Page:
Mystery Part Solved

Mystery Part Solved

mystery part

A couple of weeks ago I posted pictures of two trim pieces that I had no idea where they went on a GTE, but thanks to the Internet and helpful Ferrari owners, the mystery is solved!
mystery part

These pieces mount on the inner door panel area, and seems to direct rain water away from the inside of the car.
mystery Part

We’ll have to see if they work if this car ever sees any rain!
fuel sender

This car has not been started in a while since it’s been at the paint shop, so we noticed the fuel gauge was not operating properly when the gas tank was filled. The gauge showed empty with the low fuel light always on even with a full tank of gasoline. After checking for the usual easy fixes, I found the problem was probably with the fuel sender mounted at the top of the tank. The tank on a GTE is locaed under the rear package shelf, so the rear seat has to be removed first. Although I was prepared to fight seized screws on the sender, I was pleasantly surprised by how easy everything came apart. Once I removed the sender, it was obvious what the problem was, a missing float! Someone wired a couple of Ping-Pong balls to the end of the sender arm, but they must have fallen or sunk inside the tank. We’ll have to find something that works a little better than Ping-Pong balls!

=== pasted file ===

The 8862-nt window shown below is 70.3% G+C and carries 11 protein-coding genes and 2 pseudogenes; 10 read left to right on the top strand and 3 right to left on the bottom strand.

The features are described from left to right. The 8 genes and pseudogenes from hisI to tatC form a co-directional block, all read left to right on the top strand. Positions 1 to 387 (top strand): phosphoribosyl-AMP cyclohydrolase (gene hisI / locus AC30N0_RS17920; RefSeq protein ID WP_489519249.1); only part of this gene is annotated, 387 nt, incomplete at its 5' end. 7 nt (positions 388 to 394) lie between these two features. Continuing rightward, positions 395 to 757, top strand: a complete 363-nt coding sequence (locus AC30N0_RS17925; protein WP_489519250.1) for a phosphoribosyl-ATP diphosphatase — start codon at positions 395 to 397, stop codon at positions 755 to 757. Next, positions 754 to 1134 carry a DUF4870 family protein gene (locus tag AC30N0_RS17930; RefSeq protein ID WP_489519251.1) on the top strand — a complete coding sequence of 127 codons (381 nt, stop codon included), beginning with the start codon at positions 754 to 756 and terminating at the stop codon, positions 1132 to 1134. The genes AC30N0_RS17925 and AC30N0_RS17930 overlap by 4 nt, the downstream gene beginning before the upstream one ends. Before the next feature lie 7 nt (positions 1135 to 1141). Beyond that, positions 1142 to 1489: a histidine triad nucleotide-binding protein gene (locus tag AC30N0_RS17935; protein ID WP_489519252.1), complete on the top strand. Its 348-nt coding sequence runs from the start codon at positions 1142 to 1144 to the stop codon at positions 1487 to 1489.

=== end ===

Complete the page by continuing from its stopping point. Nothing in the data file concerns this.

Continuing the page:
Another car at François’ shop was a two valve injected 308. I had done a major service on this car over a year ago, but the she was back with a no start issue. The car would crank, but there she just wouldn’t start. François’ suspicions of a bad fuel pump was confirmed when there was no fuel pressure at the engine. Thoughts of pulling the fuel pump and going home smelling like gasoline was starting to go through my head when I decided to check the easy things first. After checking the connection at the fuel pump while the car was cranked, we found no voltage to the pump. The fuses were all good, but I wanted to check the fuel pump relay. Luckily the owner’s manual was in the car with a fuse panel diagram, so I swapped out the fuel pump relay with the power window relay that I knew was working. It was such a nice sound to hear the 308 come to life with such a simple fix, and I didn’t even have to bathe in fuel!

Just a reminder, I’m looking for a new Vintage Ferrari Project. If you have, or know of a restoration project, please let me know. It would be great to restore another car on this website! My E-mail.

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